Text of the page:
My top reads of 2021

So, 2021 is nearly over, and good riddance say I. I spent most of the year in a depressed and anxious fog and it’s only in the past month or so that I’ve really started to come back to myself (hooray for Big Pharma!). I still read a lot of books and participated in plenty of blog tours, but there were some months when I read way less than is ‘normal’ for me.

Some positives: I went to a couple of Essex Book Festival writing workshops; I was part of the Snapping the Stiletto/British Science Festival Diary of the Pandemic Year project; I was published in the Colchester WriteNight Anthology; and I got into board games (making some fab new friends in the process).

Before we get properly started with the best books I read in 2021, an honourable mention to The Book of Form and Emptiness by Ruth Ozeki. I’m highly unlikely to finish it before 2022 because it’s huge and one of those books that demand you savour rather than skim, but if I’d read it earlier, it would totally be part of this post!

New books from old favourites

Exit, Notebook, The Night Hawks

Some of my favourite authors published 5* books this year. Exit, by Belinda Baur, Notebook, by Tom Cox, The Night Hawks, by Elly Griffiths, Mr Wilder and Me, by Jonathan Coe, The Great Silence, by Doug Johnstone, and The Shape of Darkness, by Laura Purcell were all standout titles for me.

I can’t wait for Tom Cox’s first novel, Villager, to come out in April 2022 and I love how I’ve managed to get my parents hooked on Belinda Bauer and Elly Griffiths as well!

Mr Wilder and Me, The Great Silence, The Shape of Darkness

My new favourite authors

The Beresford, The Republic of Love, The Handover, The Quiet People

You know when you read a book from a new-to-you author and you get really excited to read everything else they’ve ever written? I love it when that happens. This year, I entered the off-beat world of Will Carver with the blog tour for The Beresford, and went on to read a few of his other books, including Psychopaths Anonymous for another tour. I’d already read one David M. Barnett book before I reviewed The Handover, but those two titles led me to buy other books of his too.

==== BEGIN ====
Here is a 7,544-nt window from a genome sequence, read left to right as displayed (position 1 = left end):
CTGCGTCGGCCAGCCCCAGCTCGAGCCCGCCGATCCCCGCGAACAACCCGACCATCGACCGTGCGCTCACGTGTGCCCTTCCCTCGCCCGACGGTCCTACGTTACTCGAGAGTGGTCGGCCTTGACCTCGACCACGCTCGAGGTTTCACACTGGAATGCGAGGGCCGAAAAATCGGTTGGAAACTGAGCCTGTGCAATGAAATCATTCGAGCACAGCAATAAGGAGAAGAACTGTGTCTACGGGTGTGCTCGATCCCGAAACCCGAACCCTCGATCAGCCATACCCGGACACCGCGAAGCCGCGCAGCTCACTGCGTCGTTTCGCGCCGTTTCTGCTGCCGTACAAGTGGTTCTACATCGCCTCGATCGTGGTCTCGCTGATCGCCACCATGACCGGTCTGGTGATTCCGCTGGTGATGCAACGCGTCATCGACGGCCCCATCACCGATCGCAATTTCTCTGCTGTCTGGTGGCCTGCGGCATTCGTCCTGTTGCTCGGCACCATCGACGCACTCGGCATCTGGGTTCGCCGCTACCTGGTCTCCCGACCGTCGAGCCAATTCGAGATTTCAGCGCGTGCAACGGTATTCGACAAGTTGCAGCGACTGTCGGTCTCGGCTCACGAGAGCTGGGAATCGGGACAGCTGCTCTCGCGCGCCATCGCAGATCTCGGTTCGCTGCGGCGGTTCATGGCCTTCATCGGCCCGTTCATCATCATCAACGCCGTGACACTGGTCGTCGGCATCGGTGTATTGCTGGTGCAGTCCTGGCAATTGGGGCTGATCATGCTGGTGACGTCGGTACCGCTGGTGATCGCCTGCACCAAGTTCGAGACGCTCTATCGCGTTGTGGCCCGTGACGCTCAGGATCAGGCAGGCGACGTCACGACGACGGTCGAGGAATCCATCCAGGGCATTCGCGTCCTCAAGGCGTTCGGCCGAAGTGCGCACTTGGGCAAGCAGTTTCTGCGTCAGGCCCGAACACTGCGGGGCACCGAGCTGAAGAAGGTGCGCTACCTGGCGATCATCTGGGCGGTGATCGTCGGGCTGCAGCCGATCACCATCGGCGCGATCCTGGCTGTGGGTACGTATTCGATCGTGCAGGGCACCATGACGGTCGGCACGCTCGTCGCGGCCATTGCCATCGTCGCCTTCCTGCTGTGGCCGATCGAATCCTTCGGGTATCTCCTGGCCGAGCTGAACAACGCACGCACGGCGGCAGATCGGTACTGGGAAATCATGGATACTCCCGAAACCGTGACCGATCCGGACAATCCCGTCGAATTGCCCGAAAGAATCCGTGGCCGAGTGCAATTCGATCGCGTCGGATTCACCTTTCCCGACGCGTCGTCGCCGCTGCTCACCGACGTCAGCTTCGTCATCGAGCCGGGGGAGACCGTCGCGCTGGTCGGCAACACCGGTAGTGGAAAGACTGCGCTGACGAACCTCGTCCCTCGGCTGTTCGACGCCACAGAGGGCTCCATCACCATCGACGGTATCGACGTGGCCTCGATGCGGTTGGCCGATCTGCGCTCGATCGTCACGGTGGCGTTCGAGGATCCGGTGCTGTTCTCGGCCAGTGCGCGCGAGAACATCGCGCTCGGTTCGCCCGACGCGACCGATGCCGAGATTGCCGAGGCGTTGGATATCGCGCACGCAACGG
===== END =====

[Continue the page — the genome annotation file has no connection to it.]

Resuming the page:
My first Carol Shields book was The Stone Diaries for a blog tour in late 2020, but I enjoyed it so much that in 2021 I read three other reissues from her, including The Republic of Love, which also went out on tour. I discovered Paul Cleave in the same way with The Quiet People and have been working my way through his back catalogue since!

Stunning standalones

Mary Jane, Skin, The Twenty Seven Club

I also read a lot of exciting non-series books from authors I’d never come across before. I have blog tours to thank for Mary Jane, by Jessica Anya Blau, The Twenty Seven Club, by Lucy Nichol Charity, by Madeline Dewhurst, and A Song Unsung, by Fiona Cane, which I absolutely whizzed through last spring.

Skin, by E. M. Reapy, came to me through a subscription box, and with its message not to be so hard on yourself, was the right book at the right time for me. I believe I heard about Molly Gartland’s The Girl from the Hermitage through Twitter, and I loved how it packed in so much Russian history through one woman’s experiences.

A Song Unsung, Charity, The Girl from the Hermitage

Non-fiction

The Body Keeps the Score, The Dark Side of the Mind, A Wild and Precious Life, The Man Who Mistook his Wife for a Hat, This Book will Change your Mind about Mental Health

With my brain doing all sorts of illogical electrified piece of meat things, it does make a lot of sense that all my favourite non-fiction reads centred around minds going wrong! What I particularly liked about The Body Keeps the Score, by Bessel van der Kolk, The Dark Side of the Mind and What Lies Buried, by Kerry Daynes, The Man Who Mistook his Wife for a Hat, by Oliver Sacks, and This Book will Change your Mind about Mental Health, by Nathan Filer was the humanity, sensitivity and, surprisingly often, humour they bring to some heavy topics.

A Wild and Precious Life: A Recovery Anthology, edited by Lily Dunn and Zoe Gilbert, as an eclectic collection of poems and short stories about recovering from a variety of circumstances, tells the other side of the story. Moving, powerful, and also very human, it demonstrates the role writing can play in helping people process and make sense of their experiences while building a new skill.

This is just a selection of the many books I enjoyed this year. Having acquired 12 books over three days (three books for Christmas, six eBooks in the Kindle sale, then another three books in the Waterstones sale), a few blog tours already in the diary, lots of new releases to look forward to, and my reading mojo back, I’m certainly in no danger of running out of things to read in 2022!

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About Alice Violett

Reader of books, editor of web content, haver of PhD

Colchester, UK https://www.draliceviolett.com